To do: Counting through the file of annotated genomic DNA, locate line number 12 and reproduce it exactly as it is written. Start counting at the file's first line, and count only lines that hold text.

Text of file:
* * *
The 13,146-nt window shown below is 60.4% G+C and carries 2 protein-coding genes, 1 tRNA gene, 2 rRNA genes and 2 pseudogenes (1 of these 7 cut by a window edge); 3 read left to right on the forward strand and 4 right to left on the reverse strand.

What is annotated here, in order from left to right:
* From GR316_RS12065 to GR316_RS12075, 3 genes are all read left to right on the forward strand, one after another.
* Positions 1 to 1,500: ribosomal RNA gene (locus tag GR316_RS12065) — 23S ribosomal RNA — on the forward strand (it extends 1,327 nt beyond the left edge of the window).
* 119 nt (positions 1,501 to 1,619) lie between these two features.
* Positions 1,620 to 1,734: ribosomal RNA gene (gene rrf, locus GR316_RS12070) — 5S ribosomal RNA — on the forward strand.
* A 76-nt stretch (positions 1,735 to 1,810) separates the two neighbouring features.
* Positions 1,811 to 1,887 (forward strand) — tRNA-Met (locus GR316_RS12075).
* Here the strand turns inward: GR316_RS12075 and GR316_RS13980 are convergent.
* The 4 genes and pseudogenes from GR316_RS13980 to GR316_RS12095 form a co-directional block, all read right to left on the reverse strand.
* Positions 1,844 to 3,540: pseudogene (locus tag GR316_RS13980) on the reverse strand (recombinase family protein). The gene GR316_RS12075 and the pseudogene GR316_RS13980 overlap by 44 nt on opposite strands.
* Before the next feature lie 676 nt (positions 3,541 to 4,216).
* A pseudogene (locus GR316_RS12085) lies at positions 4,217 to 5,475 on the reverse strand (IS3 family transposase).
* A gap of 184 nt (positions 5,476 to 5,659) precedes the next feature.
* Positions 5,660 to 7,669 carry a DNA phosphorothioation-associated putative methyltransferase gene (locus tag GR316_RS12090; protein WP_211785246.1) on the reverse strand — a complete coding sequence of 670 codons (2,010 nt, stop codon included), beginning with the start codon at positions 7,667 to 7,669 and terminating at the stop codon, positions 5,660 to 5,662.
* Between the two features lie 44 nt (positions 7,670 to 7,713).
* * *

* Before the next feature lie 676 nt (positions 3,541 to 4,216).